The 10 research credits are obtained by writing a research paper. The paper addresses a question or problem of the student's own choice, but it has to be agreed with the supervisor. It is possible to write the paper on one of the topics of the other modules, or to develop (substantially) one of the papers written for the other modules.

Work on the paper will be supervised by one of the faculty of the APhil Master. Students can approach any of the faculty to ask whether he or she would be prepared to supervise their paper. Typically this would be done some time into the second semester. The coordinator will then, some time before April, ask all students whether they have found a topic and a supervisor. In April, each student will be assigned a supervisor. This assignment will take into account, as far as possible, the arrangements already made between students and potential supervisors.

For those who later go on to study for a PhD in Analytic Philosophy, the supervisor of the research paper need not, and often will not, be the future PhD supervisor. In addition to giving initial advice on an appropriate question to be addressed in the paper, supervisors will typically read, and provide feedback on, one complete draft of the research paper (whether in one go or in installments). They are not expected to go over the same material several times. Students are advised to plan their meetings with the supervisor ahead of time, supervisors aren't always available at short notice.

The Research paper must not exceed 8000 words in length.
Research papers will be examined by a committee formed by three examiners: the supervisor, the coordinator and a third member which will be appointed by the coordinator in agreement with the supervisor (from amongst APhil faculty). If the coordinator is the supervisor she/he must appoint two other members. The student has to defend the paper in a meeting with the committee in which usually the supervisor and the third examiner are present. This meeting is nominally public, as per university regulations, however in practice the defense meeting will usually be a discussion just between the student and the examiners. The committee will make public the marks of all research papers that it has evaluated in the 24 h. following the examination (if it evaluates more than one research paper, the qualifications will be published in the 24 h. following the last examination).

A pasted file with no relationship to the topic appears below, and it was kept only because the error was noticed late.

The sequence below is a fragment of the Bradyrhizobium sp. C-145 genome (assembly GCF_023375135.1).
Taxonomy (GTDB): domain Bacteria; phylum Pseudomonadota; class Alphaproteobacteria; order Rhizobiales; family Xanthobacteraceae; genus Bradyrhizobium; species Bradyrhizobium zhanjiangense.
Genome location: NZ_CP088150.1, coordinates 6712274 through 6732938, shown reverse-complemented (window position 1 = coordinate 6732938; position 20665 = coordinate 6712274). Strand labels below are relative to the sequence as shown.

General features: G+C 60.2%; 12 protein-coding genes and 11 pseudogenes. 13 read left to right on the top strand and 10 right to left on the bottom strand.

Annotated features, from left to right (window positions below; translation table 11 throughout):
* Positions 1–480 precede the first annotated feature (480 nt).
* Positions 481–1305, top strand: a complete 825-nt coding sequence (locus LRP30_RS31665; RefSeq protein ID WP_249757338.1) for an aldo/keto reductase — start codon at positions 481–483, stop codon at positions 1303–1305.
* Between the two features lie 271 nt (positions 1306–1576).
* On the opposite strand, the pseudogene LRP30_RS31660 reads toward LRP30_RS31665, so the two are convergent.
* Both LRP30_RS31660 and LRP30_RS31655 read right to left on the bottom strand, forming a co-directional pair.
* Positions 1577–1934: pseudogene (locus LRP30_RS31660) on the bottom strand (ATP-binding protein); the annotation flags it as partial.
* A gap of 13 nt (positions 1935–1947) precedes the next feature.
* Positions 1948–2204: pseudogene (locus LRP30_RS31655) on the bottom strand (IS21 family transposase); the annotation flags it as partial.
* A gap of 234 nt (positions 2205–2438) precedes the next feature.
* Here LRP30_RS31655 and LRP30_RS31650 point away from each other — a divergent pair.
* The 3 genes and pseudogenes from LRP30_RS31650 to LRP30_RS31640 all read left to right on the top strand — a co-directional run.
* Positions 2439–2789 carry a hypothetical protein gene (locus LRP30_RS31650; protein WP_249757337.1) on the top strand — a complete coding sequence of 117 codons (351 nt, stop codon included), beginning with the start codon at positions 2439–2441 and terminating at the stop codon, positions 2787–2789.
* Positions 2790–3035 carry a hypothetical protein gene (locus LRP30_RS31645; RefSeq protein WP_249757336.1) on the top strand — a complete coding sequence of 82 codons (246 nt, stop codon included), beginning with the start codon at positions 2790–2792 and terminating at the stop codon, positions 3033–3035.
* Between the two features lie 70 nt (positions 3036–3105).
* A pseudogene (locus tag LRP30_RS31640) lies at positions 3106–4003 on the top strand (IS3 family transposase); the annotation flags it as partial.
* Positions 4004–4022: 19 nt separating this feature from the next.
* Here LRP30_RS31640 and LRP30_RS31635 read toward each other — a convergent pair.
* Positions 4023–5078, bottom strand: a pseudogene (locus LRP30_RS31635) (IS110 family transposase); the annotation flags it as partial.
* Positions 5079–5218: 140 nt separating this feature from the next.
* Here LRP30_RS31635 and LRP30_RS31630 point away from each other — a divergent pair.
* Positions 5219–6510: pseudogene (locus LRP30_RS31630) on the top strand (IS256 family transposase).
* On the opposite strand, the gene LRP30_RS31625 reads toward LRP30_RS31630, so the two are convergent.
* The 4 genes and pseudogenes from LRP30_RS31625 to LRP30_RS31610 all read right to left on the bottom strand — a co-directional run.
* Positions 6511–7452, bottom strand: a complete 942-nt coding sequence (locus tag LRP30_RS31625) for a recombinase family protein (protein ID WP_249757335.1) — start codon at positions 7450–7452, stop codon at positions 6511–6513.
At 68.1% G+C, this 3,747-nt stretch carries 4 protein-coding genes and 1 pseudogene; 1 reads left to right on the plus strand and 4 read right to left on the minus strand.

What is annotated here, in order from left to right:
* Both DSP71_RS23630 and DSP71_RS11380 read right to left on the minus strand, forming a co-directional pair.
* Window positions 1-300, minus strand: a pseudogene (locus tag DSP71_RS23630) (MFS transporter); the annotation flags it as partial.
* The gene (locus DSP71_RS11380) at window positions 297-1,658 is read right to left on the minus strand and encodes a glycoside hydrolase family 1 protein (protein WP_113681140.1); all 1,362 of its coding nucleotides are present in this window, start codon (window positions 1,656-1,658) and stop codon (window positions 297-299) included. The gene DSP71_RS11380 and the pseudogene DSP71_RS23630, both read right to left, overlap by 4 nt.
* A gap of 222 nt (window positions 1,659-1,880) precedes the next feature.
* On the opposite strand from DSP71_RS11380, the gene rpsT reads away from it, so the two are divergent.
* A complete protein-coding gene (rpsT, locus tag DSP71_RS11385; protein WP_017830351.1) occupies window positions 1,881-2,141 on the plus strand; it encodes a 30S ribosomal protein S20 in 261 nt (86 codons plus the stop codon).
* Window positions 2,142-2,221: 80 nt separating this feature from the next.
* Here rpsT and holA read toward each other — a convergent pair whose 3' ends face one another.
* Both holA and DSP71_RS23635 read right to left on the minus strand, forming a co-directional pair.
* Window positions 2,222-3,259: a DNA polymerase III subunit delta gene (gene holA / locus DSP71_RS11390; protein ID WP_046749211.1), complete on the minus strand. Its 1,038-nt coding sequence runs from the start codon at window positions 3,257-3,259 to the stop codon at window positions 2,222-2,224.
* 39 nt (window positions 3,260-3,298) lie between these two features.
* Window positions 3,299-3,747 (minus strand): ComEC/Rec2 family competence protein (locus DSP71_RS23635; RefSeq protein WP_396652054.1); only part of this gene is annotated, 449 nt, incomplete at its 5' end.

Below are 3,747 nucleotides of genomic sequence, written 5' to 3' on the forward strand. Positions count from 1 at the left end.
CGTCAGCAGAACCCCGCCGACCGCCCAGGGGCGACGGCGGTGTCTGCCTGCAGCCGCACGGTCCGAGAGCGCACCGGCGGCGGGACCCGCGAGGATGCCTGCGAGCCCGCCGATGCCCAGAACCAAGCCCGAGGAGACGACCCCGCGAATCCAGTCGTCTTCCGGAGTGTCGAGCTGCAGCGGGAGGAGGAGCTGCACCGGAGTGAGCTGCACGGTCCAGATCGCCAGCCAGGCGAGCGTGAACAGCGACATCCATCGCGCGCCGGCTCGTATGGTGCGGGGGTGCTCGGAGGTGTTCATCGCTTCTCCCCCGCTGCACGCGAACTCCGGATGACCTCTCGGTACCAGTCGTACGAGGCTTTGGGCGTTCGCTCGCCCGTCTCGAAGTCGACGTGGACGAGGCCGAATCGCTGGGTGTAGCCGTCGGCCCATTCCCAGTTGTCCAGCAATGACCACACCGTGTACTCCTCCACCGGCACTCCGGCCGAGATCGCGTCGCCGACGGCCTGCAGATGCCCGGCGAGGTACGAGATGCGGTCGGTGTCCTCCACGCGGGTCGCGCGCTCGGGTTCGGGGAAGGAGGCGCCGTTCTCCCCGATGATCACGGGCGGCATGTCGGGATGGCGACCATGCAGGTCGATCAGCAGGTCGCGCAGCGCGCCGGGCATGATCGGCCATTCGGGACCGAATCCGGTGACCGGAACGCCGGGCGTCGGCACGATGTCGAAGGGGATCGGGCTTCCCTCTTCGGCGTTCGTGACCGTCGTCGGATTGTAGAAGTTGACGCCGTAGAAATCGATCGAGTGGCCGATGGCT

Usually marks have to be delivered to the faculty approximately by 10th of September, the exact deadline for delivery of marks is determined every year by the Faculty of Philosophy of the UB. The defense meeting has to take place before this date, at a time agreed early on between student and examiners. The research paper must be submitted by a deadline that allows the examiners to study it before the defense. This will be agreed individually, but should be agreed well in advance when the date for the defense is set. Thus, a typical timetable might be: deadline for submitting paper: 1st of September, defense meeting: 8th of September. There is no objection to holding the defense much earlier, say in July.

Students must submit their research paper in an agreed format by the agreed deadline. Typically, the agreed format will involve the student sending the paper via email as a pdf file to each of the examiners.
If you have any questions about any aspect of the research paper, please speak to your tutor.